Break up long paragraphs with spaces. Use bulleted lists to note features. Build out a framework with shorter sections of content, strategically placed vs. big chunks of words that can be overwhelming for your audience.
And don’t forget the images.
One of the easiest and best ways to make your website content more interesting and engaging is by strategically adding images to break up the copy. And it will make sense to also take social media graphic design into consideration.
You don’t have to spend a lot to do this right.
Hire a freelance photographer to take some product and lifestyle shots. Invite customers to share their photos. Create original graphics for using free online tools like Canva.
And whatever you do, avoid the temptation to use stock photos…the same stock photos that have been used a million times over.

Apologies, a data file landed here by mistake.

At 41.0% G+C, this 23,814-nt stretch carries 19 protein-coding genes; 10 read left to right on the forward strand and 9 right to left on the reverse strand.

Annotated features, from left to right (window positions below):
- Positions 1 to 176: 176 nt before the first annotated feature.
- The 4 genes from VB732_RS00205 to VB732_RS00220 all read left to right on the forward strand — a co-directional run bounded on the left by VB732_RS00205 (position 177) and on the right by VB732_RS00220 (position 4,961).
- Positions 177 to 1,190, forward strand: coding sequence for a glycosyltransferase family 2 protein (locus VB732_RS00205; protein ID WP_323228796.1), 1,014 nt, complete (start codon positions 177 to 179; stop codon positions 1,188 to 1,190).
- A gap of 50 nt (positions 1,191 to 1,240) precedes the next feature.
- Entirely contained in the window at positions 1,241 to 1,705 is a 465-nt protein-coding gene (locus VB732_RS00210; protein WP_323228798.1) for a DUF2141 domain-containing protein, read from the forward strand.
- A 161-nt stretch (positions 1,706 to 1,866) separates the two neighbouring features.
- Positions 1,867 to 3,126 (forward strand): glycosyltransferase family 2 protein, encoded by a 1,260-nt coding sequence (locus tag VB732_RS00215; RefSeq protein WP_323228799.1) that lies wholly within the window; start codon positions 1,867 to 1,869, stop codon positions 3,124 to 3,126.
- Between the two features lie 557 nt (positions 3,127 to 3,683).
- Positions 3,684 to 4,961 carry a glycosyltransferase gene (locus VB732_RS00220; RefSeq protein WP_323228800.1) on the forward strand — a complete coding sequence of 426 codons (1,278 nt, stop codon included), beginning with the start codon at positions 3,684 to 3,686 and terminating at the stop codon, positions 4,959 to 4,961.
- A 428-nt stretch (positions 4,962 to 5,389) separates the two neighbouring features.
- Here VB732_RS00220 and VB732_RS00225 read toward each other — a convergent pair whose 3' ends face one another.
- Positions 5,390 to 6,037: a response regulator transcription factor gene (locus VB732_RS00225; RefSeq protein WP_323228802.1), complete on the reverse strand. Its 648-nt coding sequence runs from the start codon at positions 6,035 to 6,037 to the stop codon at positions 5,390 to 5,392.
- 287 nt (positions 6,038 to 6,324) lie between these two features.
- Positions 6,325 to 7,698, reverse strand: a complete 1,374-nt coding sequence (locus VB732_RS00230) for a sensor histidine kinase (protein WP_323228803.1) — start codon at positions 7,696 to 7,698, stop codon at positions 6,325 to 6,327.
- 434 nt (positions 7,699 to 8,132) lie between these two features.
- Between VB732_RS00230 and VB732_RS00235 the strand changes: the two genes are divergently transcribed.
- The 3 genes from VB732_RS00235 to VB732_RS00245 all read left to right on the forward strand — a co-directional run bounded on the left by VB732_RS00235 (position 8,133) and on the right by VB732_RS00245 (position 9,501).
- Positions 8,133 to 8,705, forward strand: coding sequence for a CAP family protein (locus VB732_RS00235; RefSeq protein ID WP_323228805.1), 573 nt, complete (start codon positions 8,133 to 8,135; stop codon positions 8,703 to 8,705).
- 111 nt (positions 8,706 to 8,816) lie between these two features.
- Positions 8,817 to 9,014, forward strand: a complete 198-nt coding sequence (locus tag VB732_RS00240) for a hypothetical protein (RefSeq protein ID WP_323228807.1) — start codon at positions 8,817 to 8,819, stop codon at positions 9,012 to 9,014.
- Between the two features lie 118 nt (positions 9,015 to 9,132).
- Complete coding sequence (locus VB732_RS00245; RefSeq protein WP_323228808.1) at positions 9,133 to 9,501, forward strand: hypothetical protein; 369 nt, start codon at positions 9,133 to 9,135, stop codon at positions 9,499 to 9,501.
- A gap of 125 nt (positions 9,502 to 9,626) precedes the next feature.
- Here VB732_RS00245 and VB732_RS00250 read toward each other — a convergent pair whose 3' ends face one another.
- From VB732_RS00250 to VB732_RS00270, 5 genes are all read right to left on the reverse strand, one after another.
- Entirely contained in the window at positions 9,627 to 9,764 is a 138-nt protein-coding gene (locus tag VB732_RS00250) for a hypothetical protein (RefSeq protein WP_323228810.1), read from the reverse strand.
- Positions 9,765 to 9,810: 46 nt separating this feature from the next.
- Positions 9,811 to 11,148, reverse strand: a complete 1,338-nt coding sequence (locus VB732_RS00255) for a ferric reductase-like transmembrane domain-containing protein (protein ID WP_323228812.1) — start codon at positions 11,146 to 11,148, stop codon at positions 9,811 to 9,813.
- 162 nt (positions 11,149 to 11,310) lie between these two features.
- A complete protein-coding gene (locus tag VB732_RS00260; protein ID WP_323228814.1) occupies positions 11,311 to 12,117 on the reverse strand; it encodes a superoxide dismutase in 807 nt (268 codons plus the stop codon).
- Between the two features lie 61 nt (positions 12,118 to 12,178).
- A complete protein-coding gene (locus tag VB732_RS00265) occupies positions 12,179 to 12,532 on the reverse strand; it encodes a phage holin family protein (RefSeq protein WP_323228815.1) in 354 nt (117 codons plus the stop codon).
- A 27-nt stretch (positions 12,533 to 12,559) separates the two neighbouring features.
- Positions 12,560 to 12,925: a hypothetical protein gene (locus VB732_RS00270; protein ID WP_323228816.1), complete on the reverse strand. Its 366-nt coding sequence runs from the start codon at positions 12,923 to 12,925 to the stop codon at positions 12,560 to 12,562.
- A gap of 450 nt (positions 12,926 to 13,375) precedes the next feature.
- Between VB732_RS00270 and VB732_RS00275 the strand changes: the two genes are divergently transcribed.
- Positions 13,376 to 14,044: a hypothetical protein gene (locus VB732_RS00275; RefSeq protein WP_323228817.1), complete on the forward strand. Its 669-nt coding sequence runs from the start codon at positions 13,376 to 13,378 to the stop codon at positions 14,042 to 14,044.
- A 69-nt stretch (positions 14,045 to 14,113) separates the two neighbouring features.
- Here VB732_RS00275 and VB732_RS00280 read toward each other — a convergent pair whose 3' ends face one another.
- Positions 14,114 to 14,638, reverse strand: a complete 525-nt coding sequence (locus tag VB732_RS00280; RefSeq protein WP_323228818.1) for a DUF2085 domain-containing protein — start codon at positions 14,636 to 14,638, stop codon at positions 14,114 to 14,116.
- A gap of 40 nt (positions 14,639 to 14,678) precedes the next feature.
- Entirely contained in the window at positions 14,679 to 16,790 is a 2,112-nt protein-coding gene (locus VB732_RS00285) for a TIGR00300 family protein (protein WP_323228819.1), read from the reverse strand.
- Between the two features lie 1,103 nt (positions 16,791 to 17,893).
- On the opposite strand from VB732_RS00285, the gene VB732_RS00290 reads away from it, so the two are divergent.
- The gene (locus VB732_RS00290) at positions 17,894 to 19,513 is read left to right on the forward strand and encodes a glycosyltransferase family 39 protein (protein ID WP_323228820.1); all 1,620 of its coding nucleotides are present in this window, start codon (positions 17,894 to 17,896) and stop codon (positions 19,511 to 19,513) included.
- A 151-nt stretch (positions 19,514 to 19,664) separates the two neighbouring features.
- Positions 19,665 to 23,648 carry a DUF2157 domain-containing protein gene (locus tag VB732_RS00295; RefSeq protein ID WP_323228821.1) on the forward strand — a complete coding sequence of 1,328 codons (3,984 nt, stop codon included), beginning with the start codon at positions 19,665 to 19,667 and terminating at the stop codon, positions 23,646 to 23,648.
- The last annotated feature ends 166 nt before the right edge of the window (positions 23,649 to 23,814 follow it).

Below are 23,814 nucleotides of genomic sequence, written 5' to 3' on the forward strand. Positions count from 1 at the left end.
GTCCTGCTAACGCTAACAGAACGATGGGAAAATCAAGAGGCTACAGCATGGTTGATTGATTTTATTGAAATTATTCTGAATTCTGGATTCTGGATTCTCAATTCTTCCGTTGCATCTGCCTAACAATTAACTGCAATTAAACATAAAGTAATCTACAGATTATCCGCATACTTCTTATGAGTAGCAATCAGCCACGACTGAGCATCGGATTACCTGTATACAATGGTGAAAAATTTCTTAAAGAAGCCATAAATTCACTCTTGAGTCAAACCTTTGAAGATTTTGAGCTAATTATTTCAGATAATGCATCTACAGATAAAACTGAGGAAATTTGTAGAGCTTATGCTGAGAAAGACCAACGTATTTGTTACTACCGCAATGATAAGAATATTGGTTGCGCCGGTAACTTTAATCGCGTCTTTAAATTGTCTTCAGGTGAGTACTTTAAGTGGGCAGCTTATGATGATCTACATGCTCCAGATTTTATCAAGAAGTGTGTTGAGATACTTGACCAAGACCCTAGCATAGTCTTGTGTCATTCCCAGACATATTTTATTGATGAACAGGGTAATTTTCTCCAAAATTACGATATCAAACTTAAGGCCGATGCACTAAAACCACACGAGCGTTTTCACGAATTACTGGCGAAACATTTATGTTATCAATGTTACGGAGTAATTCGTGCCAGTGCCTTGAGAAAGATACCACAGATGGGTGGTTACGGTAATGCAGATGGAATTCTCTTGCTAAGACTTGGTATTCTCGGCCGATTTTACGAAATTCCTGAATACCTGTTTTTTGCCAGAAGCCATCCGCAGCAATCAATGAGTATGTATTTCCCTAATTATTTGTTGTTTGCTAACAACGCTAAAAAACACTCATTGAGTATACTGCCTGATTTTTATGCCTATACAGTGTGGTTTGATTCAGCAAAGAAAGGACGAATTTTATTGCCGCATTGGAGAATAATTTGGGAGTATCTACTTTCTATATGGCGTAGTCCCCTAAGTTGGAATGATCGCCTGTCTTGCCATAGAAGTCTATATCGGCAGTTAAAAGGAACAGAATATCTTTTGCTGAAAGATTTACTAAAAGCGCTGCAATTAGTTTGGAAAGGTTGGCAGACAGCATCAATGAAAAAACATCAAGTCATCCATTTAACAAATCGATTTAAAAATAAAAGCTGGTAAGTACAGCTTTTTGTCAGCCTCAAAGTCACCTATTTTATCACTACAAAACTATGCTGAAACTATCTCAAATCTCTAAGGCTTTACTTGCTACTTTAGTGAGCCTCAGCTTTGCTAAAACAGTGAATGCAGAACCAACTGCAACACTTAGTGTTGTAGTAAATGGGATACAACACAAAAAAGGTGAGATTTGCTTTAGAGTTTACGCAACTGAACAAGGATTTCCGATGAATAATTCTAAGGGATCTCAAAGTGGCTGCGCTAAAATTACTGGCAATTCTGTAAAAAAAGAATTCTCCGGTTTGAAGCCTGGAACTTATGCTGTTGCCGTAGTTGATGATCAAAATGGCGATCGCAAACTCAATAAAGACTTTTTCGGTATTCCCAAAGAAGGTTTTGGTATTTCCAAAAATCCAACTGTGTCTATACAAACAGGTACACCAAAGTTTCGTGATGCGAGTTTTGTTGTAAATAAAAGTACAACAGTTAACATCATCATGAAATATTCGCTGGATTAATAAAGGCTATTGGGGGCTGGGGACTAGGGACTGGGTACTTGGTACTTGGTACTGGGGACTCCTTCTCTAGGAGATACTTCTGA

Not a good look.
By effectively organizing your copy and adding appropriate, original images to break up your website content, you’ll be creating a better overall user experience for your audience.
So, back to the (digital) age-old question…is content really king?
You can hire the best copywriters in the world, edit their work 20 times, including all the right details…but if you don’t:
- know your audience,
- use SEO quality keywords
- and organize and accent content effectively with white space and images,
your website is going to suffer. Conversion rates, traffic, lead generation, online sales…will all suffer. Big time.
You get the picture.
Content, specifically website content, without consideration of those three factors isn’t king. Of anything.
Is your web content crown-worthy?
If not, it’s about time to overtake the throne.